No, it's not wrong to add implied tags explicitly.  It's actually encouraged in some cases where the implicit tag is not consumable by automated system (such as the "none" default for turn:lanes tends to be ambiguous between "you can't turn from this lane" and "you can't use this lane" and "there's an implicit but unspecified implication that isn't painted on the ground"), or access defaults (such as in the US where bicycle=* and foot=* varies a lot on highway=motorway)
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Re: Best practices regarding implied tags

dieterdreist


sent from a phone

> On 20. Sep 2020, at 18:59, Joseph Eisenberg <[hidden email]> wrote:
>
> Does anyone think that it is a good idea to add those two new tags in this particular situation?


while I am personally not unsatisfied with power=pole I could understand that people who want to deprecate this tag in favor of man_made=utility_pole (17200 as of yesterday)
would want to add it.

I could see some benefit from such a switch (better supports multiple utilities on the same pole, no need to decide on kind of utility if you don’t know it).

Cheers Martin



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Re: Best practices regarding implied tags

dieterdreist
In reply to this post by Joseph Eisenberg


sent from a phone

> On 20. Sep 2020, at 18:59, Joseph Eisenberg <[hidden email]> wrote:
>
> Does anyone think that it is a good idea to add those two new tags in this particular situation?


utility=power seems to be a redundant concept in general (you can see which kind of lines are attached - if they are mapped), here all the more.

Cheers Martin
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Re: Best practices regarding implied tags

Paul Johnson-3
In reply to this post by Joseph Eisenberg


On Sun, Sep 20, 2020 at 11:58 AM Joseph Eisenberg <[hidden email]> wrote:
The previous responses are focusing on the benefit of adding explicit tags in situations where the current tagging is ambiguous.

Certainly there is a benefit of adding "oneway=no" on all two-way roads and "oneway=yes" on motorways to make the situation explicit.

But the original question was about whether or not we should add "man_made=utility_pole" + "utility=power" to current power poles.

Well, does narrow it down from a neighborhood pole that might have cable television or carry the PSTN.

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Re: Best practices regarding implied tags

Janko Mihelić
There are a lot of big power towers that carry an optical communications line together with the power lines. Would that be utility=power;communication?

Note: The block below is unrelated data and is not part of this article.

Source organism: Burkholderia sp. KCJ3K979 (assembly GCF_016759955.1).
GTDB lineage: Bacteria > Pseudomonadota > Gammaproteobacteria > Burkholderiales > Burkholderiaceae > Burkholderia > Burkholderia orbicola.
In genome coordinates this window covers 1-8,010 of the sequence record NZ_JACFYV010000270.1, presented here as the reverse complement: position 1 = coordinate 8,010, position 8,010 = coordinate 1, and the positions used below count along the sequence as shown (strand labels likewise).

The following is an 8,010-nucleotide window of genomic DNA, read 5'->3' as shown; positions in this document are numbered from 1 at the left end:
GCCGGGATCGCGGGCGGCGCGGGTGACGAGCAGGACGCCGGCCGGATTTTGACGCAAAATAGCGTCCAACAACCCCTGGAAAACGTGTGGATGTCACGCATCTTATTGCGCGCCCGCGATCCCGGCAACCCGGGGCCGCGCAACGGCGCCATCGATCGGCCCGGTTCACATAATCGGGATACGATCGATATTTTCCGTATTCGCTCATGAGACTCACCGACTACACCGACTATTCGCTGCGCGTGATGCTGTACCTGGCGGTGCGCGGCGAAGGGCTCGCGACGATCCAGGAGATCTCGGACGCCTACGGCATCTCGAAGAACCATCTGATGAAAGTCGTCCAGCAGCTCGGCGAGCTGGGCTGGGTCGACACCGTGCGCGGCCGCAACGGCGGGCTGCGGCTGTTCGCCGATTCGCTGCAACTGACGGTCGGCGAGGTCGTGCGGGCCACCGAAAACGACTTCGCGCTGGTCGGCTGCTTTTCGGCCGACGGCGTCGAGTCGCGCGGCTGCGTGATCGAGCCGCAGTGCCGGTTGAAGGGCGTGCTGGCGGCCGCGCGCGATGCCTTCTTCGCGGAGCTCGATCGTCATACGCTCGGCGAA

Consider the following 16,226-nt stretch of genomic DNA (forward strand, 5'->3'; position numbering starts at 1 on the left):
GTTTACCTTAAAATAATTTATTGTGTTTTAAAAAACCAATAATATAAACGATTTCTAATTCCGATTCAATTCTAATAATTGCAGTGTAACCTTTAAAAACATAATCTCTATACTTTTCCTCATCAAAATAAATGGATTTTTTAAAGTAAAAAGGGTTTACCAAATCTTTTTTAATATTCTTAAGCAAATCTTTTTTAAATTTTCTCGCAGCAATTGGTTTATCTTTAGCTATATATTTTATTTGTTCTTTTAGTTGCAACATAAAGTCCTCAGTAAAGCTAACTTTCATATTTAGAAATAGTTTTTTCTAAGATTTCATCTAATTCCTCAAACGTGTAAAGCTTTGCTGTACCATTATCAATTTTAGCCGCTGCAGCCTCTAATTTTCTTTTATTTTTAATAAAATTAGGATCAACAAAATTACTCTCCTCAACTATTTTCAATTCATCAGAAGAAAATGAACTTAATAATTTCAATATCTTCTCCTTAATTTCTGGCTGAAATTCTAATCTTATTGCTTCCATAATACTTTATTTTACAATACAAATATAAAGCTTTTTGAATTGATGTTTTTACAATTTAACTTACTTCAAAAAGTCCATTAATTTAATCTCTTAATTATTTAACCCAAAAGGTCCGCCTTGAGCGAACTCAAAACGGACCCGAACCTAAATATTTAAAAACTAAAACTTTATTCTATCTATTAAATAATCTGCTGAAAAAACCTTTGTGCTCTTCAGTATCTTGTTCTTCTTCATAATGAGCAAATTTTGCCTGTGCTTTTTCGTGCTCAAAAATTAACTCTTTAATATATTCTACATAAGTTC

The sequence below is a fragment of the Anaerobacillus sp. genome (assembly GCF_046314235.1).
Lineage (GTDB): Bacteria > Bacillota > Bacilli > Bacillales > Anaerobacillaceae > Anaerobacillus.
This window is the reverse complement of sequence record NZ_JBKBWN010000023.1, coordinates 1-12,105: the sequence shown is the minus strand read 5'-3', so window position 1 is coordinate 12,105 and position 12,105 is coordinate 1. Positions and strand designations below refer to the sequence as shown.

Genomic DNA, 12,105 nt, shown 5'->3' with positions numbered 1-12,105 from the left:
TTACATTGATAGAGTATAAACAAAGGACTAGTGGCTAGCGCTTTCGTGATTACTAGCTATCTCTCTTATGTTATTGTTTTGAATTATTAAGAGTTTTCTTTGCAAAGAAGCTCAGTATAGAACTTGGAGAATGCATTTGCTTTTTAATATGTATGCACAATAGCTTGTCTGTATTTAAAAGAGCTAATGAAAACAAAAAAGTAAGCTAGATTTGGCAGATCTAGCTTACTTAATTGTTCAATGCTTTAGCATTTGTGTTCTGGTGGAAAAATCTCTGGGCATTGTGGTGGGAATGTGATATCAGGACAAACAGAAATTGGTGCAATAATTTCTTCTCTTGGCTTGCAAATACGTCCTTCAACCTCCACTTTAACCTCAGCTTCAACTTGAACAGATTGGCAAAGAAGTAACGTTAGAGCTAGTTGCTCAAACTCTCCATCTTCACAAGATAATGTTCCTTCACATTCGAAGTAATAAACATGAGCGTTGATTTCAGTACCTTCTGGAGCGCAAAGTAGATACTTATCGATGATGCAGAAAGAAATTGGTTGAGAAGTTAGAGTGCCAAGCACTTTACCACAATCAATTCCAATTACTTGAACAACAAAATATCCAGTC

Adding specific implied information is not wrong, but data consumers shouldn't rely on them. If someone changes utility=power to utility=communication;power, or if someone outright deletes the utility tag, that power pole is still correctly tagged.

Janko

ned, 20. ruj 2020. u 20:30 Paul Johnson <[hidden email]> napisao je:


On Sun, Sep 20, 2020 at 11:58 AM Joseph Eisenberg <[hidden email]> wrote:
The previous responses are focusing on the benefit of adding explicit tags in situations where the current tagging is ambiguous.

Certainly there is a benefit of adding "oneway=no" on all two-way roads and "oneway=yes" on motorways to make the situation explicit.

But the original question was about whether or not we should add "man_made=utility_pole" + "utility=power" to current power poles.

Well, does narrow it down from a neighborhood pole that might have cable television or carry the PSTN.
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Re: Best practices regarding implied tags

dieterdreist

sent from a phone

> On 21. Sep 2020, at 15:36, Janko Mihelić <[hidden email]> wrote:
>
> or if someone outright deletes the utility tag, that power pole is still correctly tagged.


if it is a power pole, why would you remove the utility tag?
When there’s a highway=track and you remove the tracktype tag the object also will still be correctly tagged :)

Cheers Martin


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Re: Best practices regarding implied tags

Janko Mihelić
On Mon, Sep 21, 2020, 16:00 Martin Koppenhoefer <[hidden email]> wrote:
if it is a power pole, why would you remove the utility tag?
When there’s a highway=track and you remove the tracktype tag the object also will still be correctly tagged :)

You're right, I meant the whole information is still there. Oneway=no says "I was there, and it's definitely twoway" so if you remove that tag, you lose that. But I feel you lose nothing when you remove usage=power, because it adds no additional meaning or even meta information. Everybody knew its usage was power.

I would never remove the tag, I was just talking about tags in general.